HWNI, UC Berkeley
Long-range and local circuits for top-down modulation of visual cortical processing
Wednesday 08th of October 2014 at 12:00pm
Top-down modulation of sensory processing is a prominent cognitive process that allows
the animal to select sensory information most relevant to the current task, but the
underlying circuit mechanisms remain poorly understood. Here we show that a region of
mouse frontal cortex – the cingulate cortex (Cg) – can powerfully influence sensory
processing in the primary visual cortex (V1) through its long-range projection that
activates V1 local circuits containing specific subtypes of GABAergic interneurons.
Optogenetic activation of Cg neurons strongly enhanced V1 neuron responses and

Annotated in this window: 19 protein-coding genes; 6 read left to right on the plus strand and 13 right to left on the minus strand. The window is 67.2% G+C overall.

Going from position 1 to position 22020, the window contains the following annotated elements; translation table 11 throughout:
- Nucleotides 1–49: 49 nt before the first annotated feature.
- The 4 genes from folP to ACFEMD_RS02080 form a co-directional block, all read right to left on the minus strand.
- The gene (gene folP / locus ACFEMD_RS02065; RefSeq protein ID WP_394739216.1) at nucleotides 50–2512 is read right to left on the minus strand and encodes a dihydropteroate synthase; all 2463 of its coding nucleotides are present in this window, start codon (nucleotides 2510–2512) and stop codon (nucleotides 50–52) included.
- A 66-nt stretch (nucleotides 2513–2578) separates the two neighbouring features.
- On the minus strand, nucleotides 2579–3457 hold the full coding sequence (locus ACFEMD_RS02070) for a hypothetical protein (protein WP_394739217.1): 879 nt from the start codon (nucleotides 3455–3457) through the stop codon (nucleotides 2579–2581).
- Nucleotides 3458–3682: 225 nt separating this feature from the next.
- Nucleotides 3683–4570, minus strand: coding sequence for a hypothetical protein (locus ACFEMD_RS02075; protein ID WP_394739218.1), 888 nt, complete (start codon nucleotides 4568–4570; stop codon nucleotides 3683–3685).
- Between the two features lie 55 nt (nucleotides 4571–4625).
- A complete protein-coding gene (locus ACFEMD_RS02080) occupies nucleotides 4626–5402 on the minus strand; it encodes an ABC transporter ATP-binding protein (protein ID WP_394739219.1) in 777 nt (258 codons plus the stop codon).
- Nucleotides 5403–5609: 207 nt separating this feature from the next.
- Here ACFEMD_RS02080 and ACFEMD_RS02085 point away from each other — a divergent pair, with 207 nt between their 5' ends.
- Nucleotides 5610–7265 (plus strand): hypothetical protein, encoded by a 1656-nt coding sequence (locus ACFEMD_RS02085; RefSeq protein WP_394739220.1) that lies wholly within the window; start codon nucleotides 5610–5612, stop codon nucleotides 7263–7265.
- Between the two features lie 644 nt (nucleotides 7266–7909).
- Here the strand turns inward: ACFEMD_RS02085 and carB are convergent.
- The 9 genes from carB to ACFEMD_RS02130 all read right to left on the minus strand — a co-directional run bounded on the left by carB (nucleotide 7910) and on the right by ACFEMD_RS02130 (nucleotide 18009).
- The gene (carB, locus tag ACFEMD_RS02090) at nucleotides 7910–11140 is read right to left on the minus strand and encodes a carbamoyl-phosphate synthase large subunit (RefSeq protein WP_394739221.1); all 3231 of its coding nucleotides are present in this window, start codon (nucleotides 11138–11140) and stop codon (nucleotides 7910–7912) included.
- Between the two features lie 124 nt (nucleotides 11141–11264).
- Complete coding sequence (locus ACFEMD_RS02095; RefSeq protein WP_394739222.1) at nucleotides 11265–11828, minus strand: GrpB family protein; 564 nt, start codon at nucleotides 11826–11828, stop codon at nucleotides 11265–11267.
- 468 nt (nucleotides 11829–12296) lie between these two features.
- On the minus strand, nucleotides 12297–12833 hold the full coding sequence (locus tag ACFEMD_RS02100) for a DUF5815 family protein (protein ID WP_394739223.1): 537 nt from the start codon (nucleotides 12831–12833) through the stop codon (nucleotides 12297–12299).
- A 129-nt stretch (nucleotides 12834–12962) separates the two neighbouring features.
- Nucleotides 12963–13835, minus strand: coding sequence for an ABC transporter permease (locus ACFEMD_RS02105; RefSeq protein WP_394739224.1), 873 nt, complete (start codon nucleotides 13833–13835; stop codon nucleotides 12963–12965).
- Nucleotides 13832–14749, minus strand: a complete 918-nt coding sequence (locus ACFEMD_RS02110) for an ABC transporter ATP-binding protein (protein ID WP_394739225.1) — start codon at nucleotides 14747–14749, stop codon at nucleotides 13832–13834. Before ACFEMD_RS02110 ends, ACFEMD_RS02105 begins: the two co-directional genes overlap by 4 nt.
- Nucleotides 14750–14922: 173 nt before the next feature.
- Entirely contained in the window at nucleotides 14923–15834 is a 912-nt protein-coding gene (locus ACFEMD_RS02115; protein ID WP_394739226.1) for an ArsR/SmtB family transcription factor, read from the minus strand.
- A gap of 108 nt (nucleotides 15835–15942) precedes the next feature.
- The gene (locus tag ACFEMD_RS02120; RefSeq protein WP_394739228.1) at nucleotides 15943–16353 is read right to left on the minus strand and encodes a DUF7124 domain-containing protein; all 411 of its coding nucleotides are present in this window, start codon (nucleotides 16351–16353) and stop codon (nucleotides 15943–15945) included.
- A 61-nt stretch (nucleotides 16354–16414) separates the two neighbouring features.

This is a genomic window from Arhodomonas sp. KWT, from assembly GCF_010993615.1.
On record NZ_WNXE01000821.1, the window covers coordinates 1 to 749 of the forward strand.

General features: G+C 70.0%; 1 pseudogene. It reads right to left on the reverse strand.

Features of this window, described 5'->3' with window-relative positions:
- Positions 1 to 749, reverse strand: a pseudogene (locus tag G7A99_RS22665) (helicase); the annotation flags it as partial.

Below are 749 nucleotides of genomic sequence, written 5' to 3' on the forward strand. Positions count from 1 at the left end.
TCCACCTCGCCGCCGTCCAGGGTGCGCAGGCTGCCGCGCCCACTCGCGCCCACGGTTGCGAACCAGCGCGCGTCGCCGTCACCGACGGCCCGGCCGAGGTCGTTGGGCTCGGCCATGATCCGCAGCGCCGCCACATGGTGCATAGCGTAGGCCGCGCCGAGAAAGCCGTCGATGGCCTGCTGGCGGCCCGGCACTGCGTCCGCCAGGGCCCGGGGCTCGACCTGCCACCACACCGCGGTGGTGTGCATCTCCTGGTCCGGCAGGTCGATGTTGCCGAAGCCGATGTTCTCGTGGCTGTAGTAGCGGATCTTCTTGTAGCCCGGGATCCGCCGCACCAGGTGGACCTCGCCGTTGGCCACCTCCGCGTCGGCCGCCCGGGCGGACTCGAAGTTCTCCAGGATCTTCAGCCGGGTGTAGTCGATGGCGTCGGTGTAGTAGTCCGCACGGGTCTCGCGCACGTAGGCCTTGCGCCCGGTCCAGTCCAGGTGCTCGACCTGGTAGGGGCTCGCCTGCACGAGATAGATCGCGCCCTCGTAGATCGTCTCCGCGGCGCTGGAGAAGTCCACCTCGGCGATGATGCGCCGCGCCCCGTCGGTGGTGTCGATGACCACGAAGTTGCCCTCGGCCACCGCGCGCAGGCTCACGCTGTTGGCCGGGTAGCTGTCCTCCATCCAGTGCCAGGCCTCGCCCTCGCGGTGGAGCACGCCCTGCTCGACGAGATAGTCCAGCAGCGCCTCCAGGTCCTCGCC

improved the mouse’s performance of a visual discrimination task. Focal activation of Cg
axons in V1 caused a response increase at the activation site but decrease at nearby
locations. This center-surround modulation depended on local GABAergic interneurons,
with somatostatin-positive interneurons contributing preferentially to surround
suppression, and vasoactive intestinal peptide-positive interneurons contributing to center
facilitation. These findings reveal how long-range cortico-cortical projections act through
local microcircuits to exert spatially specific top-down modulation of sensory processing.
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